Handling the Quad Back Side - Patrick Bucher Course/Video

31 May 2015Steve Schwarz

Swiss judge Patrick Bucher posted an interesting course that caught a lot of people’s attention because it contained four consecutive Back Side Back Side/Back Side JumpHandling the Quad Back Side - Patrick Bucher Course/VideoThe Connection Between Threadles and Back SidesBack Side of Jump Handling Combinations - Video jumps. Of course it got me thinking about how I might handle it…

I contacted Patrick and he kindly let me share his course:

For folks not familiar with European courses the layout numbers are in meters and the path shown is the measuring path. The dog needs to take the obstacles in order but doesn’t have to follow the path drawn on the course. The spacing between each jump in the 10-13 section appears to be a little more than 2 meters or about 7 feet, at most 8 feet.

While all the focus was on obstacles 9-14 the course leading up to and following that section looks like fun also.

If you saw my article on the Holmberg Double you will notice the resemblance. You could think of jumps 10-13 as two interlaced Holmberg Doubles. So the handling possibilities are the same with the added challenge of bypassing a jump before taking the “second” jump of the Holmberg Double.

You might call this a “Double Holmberg Double”; I’m calling it a “Quad Back Side”.

When it comes to handling this section there are at least three approaches that came to my mind.

Handling the Quad Back Side Diagram

Two approaches have the dog following the dog path in the middle of the diagram above:

  1. At 10 and 11 take the dog to the take off side of each jump and use "Forced" Front Crosses Front CrossLearning the Front Cross to turn the dog toward and over the jumps. Then a Push to the Back Side Back Side/Back Side JumpHandling the Quad Back Side - Patrick Bucher Course/VideoThe Connection Between Threadles and Back SidesBack Side of Jump Handling Combinations - Video of 12 and a final Forced Front Cross could be used on the take off side of jump 13 to put the dog on the handler's right on the way to 14.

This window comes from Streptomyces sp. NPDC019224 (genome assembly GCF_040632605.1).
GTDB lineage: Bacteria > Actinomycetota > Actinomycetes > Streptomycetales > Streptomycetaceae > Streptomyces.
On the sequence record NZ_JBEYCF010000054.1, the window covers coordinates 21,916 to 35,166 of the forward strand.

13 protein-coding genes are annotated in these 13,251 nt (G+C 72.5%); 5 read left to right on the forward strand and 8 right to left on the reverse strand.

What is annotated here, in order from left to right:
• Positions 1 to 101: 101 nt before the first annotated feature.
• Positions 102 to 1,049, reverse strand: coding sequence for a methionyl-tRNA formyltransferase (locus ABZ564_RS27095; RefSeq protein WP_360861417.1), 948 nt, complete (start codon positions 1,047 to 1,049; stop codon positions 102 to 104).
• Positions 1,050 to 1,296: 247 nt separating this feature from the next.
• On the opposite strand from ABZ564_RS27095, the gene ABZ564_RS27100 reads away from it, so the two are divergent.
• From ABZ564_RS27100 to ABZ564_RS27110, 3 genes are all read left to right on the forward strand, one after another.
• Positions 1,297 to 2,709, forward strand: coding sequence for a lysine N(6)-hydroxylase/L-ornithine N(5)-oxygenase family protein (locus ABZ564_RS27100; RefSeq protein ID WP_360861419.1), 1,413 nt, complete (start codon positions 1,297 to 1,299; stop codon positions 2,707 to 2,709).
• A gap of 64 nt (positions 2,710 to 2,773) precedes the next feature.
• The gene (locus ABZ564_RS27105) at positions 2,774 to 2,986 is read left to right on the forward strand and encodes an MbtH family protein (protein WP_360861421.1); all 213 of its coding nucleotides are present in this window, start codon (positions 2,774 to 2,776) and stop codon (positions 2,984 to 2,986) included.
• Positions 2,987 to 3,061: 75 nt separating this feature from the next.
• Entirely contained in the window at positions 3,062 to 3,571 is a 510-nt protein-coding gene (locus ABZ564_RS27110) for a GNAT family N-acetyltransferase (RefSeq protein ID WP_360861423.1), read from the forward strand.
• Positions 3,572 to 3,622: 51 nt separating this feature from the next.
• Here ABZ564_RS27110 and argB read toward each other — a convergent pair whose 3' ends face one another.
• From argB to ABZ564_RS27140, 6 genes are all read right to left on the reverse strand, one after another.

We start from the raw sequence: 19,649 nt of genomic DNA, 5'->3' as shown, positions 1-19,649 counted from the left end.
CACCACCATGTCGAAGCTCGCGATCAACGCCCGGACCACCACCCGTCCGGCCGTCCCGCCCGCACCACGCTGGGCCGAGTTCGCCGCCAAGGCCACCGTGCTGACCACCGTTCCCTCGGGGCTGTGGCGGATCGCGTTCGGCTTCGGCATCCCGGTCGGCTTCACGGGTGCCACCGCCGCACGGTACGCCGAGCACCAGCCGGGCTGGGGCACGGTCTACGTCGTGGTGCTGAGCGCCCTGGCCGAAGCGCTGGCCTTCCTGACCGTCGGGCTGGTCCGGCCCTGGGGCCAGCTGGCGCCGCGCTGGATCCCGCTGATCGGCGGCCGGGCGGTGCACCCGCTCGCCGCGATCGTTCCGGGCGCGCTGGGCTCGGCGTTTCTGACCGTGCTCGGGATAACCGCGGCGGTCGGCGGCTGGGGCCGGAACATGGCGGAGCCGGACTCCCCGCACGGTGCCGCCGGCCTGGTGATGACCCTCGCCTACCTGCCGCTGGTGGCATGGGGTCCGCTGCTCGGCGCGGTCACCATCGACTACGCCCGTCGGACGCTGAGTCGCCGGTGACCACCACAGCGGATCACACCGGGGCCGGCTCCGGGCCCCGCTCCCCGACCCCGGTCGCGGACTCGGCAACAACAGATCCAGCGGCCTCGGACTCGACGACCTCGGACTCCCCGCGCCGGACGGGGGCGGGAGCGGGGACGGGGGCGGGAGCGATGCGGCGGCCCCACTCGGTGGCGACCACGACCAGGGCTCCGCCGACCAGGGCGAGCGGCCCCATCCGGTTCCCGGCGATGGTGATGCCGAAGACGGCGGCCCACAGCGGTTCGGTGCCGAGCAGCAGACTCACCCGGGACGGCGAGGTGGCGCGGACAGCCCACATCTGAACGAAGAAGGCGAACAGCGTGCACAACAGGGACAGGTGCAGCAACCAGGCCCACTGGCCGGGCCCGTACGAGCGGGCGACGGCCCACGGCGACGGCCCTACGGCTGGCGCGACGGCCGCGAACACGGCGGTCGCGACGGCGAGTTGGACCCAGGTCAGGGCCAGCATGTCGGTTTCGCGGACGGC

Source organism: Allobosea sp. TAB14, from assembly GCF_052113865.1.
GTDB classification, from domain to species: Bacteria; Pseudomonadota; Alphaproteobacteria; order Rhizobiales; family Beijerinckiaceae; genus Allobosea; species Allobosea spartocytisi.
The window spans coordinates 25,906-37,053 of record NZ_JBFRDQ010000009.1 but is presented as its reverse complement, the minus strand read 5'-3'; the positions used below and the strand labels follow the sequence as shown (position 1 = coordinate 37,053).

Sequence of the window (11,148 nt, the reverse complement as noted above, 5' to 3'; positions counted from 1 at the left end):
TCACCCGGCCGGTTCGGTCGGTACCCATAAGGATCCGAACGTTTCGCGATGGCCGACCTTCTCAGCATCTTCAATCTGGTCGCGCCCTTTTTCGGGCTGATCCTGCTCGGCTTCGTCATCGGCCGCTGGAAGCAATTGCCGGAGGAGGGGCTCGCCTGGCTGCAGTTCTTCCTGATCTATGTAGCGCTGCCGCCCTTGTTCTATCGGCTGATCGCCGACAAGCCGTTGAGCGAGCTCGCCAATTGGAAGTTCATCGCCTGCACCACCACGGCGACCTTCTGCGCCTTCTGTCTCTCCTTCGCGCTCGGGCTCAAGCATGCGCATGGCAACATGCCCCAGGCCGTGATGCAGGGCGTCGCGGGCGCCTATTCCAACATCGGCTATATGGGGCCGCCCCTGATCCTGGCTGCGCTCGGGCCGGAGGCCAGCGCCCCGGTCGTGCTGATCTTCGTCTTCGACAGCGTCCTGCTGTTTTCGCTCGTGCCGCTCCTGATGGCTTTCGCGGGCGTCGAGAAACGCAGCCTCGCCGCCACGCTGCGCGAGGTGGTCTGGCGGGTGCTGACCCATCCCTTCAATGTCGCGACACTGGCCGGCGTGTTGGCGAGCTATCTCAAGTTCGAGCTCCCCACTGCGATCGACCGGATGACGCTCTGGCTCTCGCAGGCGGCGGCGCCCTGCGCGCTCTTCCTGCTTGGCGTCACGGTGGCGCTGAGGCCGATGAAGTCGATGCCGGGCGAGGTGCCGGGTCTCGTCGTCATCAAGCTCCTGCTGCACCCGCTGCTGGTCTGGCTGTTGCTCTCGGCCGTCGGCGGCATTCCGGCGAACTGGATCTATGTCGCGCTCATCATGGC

2. Alternately 10 and 11 could be handled by pushing the dog to the back side while the handler stays on the front side of each jump. Then when the dog commits to the jump the handler Blind Crosses putting the dog on their outside arm on the way to the next jump. Then again it is a Push to the back side of 12. A final Push to the back side of 13 with or without a Blind cross completes the sequence.

The third approach follows the dog’s path in the right of the diagram. The dog is pushed to the back side of jump 10 and the handler cues a wrap around the wing of the jump. The handler can either Push to Back to Blind (aka “Curly-Q”) or Push to Back and keep rotating and pulling the dog around in a circle. Either way, the dog starts and ends on the handler’s left. This technique can be used on jumps 10 and 11. Then it is just a Push to the Back on jump 12 and the same ending as in either of the other approaches.

It may be easier to see what I’m talking about if you look at the video of these approaches:

As I mention in the video you certainly could mix and match the handling from all three approaches to come up with your own combination.

For all but the small dogs, I prefer the non-Curly Q approaches with the Push to Back to Blind Cross. For Flyer and me it gave him a smooth line, felt fastest and was the easiest for me to execute.

Big thanks to Patrick for allowing me to share his course and this challenge! If anyone has video of running the course in competition I’d love it if you’d post it in the comments!

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